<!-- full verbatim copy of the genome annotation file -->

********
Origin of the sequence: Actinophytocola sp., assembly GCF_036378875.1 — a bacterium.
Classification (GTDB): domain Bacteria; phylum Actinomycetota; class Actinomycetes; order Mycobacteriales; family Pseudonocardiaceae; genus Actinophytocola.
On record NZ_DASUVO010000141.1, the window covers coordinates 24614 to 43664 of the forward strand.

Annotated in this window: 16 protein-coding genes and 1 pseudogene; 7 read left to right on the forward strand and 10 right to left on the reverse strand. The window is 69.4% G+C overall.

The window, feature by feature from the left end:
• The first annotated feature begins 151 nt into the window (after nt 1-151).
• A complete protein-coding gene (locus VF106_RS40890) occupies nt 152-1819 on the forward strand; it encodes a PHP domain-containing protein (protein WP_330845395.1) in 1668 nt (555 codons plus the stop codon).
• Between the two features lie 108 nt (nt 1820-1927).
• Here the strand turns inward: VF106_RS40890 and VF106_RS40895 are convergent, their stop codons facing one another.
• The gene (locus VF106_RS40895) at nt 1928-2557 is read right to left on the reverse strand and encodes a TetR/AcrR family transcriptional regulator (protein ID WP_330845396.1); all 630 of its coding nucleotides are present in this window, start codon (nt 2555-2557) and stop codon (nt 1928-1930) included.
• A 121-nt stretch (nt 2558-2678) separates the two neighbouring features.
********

Origin of the sequence: Actinophytocola sp., assembly GCF_036378875.1 — a bacterium.
Classification (GTDB): domain Bacteria; phylum Actinomycetota; class Actinomycetes; order Mycobacteriales; family Pseudonocardiaceae; genus Actinophytocola.
On record NZ_DASUVO010000141.1, the window covers coordinates 24614 to 43664 of the forward strand.

Annotated in this window: 16 protein-coding genes and 1 pseudogene; 7 read left to right on the forward strand and 10 right to left on the reverse strand. The window is 69.4% G+C overall.

The window, feature by feature from the left end:
• The first annotated feature begins 151 nt into the window (after nt 1-151).
• A complete protein-coding gene (locus VF106_RS40890) occupies nt 152-1819 on the forward strand; it encodes a PHP domain-containing protein (protein WP_330845395.1) in 1668 nt (555 codons plus the stop codon).
• Between the two features lie 108 nt (nt 1820-1927).
• Here the strand turns inward: VF106_RS40890 and VF106_RS40895 are convergent, their stop codons facing one another.
• The gene (locus VF106_RS40895) at nt 1928-2557 is read right to left on the reverse strand and encodes a TetR/AcrR family transcriptional regulator (protein ID WP_330845396.1); all 630 of its coding nucleotides are present in this window, start codon (nt 2555-2557) and stop codon (nt 1928-1930) included.
• A 121-nt stretch (nt 2558-2678) separates the two neighbouring features.